“The bakery and cafe will be a welcoming, approachable neighborhood destination and gathering space open to Museum visitors and non-visitors alike,” said Amy Roth, co-chief operating officer at the Whitney Museum. “Anyone can stop by for baked goods, coffee, or a snack to enjoy on the Whitney's steps, the nearby High Line, or Hudson River Park, or linger and recharge over a meal. There will be something for everyone. We are proud to bring this exciting new addition to the community and to the Museum. We have the ideal partner in the Frenchette team—whose philosophies and mission are aligned with ours—to help forge new connections between the Whitney and the neighborhood.”

“As long-time New Yorkers, we have always loved the energy and history of the neighborhood and are excited to become a more permanent part of it with our new bakery and cafe inside the Whitney,” said Lee Hanson and Riad Nasr, Chef/Owners of Frenchette.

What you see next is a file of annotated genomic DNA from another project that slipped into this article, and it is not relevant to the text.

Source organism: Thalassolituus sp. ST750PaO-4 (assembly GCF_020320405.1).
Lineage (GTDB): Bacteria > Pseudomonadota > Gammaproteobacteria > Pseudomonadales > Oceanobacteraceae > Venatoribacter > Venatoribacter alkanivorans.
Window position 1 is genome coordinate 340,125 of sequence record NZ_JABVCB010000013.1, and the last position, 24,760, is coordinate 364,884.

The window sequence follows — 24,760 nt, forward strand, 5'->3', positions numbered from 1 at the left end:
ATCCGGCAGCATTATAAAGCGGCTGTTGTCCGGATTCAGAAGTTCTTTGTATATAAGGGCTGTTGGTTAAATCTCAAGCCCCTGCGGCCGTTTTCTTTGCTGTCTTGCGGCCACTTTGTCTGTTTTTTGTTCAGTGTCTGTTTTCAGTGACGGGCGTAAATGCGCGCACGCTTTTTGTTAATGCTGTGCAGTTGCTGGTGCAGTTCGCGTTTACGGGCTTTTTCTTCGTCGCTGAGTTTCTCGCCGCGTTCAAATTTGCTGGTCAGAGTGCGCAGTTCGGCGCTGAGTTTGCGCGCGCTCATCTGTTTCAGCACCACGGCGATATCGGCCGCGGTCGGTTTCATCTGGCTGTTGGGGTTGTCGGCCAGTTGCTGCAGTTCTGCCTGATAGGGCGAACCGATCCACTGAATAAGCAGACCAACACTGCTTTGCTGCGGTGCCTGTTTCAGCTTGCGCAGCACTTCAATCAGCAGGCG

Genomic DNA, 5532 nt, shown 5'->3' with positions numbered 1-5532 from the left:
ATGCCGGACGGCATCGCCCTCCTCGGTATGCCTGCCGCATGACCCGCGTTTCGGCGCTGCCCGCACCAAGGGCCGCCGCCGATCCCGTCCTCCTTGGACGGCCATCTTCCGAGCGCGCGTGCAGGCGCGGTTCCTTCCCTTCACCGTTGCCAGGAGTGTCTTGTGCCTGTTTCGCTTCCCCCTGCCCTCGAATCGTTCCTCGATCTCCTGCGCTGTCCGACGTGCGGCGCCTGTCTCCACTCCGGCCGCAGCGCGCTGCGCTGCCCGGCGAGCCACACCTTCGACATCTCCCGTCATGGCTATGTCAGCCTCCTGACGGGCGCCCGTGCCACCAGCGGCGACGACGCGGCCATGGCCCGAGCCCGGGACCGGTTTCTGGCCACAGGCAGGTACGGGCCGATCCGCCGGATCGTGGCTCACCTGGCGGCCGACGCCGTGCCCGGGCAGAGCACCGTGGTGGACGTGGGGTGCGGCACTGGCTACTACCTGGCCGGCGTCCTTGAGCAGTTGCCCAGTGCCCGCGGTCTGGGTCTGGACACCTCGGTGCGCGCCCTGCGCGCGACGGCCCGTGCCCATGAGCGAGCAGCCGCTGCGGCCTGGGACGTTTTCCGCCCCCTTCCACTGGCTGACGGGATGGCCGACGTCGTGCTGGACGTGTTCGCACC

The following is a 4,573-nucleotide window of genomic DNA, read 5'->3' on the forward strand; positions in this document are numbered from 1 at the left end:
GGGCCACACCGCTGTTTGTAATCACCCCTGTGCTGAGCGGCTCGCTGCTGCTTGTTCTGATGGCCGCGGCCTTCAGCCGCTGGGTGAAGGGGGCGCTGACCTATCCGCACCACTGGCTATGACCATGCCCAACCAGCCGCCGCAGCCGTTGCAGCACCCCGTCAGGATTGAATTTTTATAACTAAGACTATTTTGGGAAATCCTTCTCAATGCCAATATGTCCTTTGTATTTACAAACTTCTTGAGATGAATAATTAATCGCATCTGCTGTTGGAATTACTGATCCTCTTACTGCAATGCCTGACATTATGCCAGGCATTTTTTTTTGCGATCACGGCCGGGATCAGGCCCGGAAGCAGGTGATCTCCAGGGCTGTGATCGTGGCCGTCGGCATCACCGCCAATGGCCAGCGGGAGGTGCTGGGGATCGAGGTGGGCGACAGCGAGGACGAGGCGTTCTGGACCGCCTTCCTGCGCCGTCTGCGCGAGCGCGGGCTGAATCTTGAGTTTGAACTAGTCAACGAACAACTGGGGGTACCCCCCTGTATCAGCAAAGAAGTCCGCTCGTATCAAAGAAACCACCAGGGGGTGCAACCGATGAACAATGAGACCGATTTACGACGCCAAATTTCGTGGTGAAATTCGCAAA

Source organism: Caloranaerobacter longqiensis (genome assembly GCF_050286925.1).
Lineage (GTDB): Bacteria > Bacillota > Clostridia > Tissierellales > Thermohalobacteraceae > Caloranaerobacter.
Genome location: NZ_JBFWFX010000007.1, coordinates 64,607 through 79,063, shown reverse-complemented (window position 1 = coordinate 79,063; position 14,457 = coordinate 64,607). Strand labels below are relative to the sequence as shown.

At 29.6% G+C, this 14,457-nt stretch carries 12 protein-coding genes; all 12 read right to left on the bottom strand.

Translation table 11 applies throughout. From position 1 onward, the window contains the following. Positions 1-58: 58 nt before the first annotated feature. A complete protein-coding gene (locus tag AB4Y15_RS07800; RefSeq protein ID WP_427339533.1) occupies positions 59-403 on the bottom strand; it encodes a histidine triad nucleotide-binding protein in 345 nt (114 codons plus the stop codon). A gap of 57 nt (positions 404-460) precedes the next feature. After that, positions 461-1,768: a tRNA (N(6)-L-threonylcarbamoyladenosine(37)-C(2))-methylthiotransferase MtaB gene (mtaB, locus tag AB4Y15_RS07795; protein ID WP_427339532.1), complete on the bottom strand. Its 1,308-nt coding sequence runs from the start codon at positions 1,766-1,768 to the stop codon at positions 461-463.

At the center of the new Frenchette Bakery and cafe will be the sprawling indoor-outdoor installation New Poetry by artist Rashid Johnson, whose work is in the Whitney’s collection and has been featured in several recent exhibitions, including America Is Hard to See and An Incomplete History of Protest: Selections from the Whitney’s Collection, 1940–2017.